Carmen and Darlene Scoma talk sadly about the child from the Marshall Islands they thought they had legally claimed in Hawaii in 1997. For 4 1/2 years, Atina Erakdrik had been their daughter, until they lost her early last year after a bitter court battle.
"She's our daughter. She will always be our daughter," says Darlene Scoma, her voice quavering.
In Fruitland Park, 130 miles north, Atina's birth mother, Molly Juna, 31, who traveled more than 7,000 miles to reclaim her child, talks about the pain she endured during the protracted court fight.
"Very trying, very distressing," she says.
Courts in the United States and the Marshall Islands have denounced the child's "black market adoption," concluding that Juna had never properly consented to giving up her daughter. Atina was treated, said one judge, "as if she were some form of contraband."
"Spiriting a baby out of its home country, transferring possession of the baby to the prospective adoptive parents in Hawaii and the unauthorized transportation of the baby to Florida without bothering with a proper guardianship or even an enforceable power of attorney deserves the ugly name black market," wrote Judge H. Dee Johnson Jr. of the Marshall Islands High Court.
Atina's case is but one example of what can happen in the commerce in children from the poverty-ravaged Marshall Islands, where the number of youngsters adopted as a percentage of the population has become by far the highest in the world, even as the price for each child has soared to the current going rate of $25,000.
In another case, a young mother said she was coerced into taking her 7-year-old daughter to Utah to be adopted.
And in another, the adoptive father of two pre-teen girls was charged with molesting them in South Carolina.
When her turn comes, Atina changes her mind. Instead, she plays with a toy camera, giggling as she mimics the photographer taking pictures of her.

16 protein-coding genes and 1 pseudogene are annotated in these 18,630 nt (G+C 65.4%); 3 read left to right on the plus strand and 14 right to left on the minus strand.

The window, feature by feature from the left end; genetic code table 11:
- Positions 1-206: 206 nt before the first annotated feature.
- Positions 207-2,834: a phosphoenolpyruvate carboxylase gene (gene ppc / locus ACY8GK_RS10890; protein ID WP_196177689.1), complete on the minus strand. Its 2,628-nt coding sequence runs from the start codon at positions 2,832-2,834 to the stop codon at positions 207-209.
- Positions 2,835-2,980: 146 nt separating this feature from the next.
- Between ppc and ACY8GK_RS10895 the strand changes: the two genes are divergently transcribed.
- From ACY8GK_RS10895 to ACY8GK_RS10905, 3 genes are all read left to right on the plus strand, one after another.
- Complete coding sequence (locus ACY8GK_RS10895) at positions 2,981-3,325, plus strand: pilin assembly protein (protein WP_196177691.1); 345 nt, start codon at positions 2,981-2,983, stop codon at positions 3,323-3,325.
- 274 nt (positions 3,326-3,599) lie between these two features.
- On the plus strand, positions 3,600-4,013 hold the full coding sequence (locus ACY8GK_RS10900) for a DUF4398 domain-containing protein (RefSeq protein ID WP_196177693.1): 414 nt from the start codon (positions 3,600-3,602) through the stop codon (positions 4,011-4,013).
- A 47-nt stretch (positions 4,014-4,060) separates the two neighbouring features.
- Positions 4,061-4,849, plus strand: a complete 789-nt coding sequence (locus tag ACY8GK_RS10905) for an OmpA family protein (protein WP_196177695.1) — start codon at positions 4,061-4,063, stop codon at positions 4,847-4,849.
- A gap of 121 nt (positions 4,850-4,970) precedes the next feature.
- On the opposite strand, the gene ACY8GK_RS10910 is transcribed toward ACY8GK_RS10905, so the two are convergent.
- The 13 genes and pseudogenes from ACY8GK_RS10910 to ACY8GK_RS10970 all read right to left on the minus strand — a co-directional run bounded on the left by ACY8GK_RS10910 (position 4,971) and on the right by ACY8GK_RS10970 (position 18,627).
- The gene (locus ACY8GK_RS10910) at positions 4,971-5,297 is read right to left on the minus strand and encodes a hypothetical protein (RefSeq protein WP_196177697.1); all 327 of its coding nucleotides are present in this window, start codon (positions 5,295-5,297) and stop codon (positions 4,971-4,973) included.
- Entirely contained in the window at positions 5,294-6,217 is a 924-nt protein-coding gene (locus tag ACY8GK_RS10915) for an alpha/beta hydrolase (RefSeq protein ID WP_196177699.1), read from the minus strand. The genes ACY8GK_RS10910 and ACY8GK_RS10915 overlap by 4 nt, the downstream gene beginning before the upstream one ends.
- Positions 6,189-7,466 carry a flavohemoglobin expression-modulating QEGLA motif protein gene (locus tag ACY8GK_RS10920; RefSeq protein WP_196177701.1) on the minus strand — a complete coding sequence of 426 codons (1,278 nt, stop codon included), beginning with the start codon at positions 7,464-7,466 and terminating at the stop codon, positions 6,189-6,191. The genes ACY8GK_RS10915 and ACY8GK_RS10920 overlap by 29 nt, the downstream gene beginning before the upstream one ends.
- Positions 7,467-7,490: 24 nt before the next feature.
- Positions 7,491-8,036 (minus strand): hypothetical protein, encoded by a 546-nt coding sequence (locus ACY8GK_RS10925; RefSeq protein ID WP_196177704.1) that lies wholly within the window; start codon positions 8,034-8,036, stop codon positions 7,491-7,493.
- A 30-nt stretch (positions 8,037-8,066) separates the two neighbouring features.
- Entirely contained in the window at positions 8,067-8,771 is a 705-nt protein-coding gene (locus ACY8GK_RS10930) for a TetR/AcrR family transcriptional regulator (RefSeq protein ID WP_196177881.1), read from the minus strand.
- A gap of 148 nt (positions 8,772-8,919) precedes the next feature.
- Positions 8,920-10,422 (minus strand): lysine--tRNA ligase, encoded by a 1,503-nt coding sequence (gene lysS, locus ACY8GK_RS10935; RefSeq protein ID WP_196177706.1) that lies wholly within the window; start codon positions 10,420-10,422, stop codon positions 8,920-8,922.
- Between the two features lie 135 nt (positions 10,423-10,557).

She and her mother live with Kathryn Staton-Smith, a nurse who has adopted several children from the Marshall Islands and opened her doors to Juna, assisting in her quest to reunite her family.
Though Juna and the Scomas say they are barred by confidentiality orders from discussing details of the adoption case, some facts are evident.
The emotional scars preclude reconciliation. Those scars are unlikely to heal soon.
But while they disagree over much, both families point to the people who arranged the adoption as the ones to blame for the trauma they have suffered.
The Scomas have been absolved by the courts. They sued Hearts & Homes for Children, the now-defunct adoption agency to which they paid $17,000, and its executive director, Beverly McGurk, in Sarasota Circuit Court last year, alleging fraud and seeking restitution. The state of Florida, which licensed the agency, is named as a co-defendant.
Attorneys for Hearts & Homes have denied any wrongdoing on the part of their client, but a circuit court judge entered a default judgment against the agency Oct. 7, concluding that it was "involved in an illegal operation in the Marshall Islands." The agency is appealing the judge's ruling.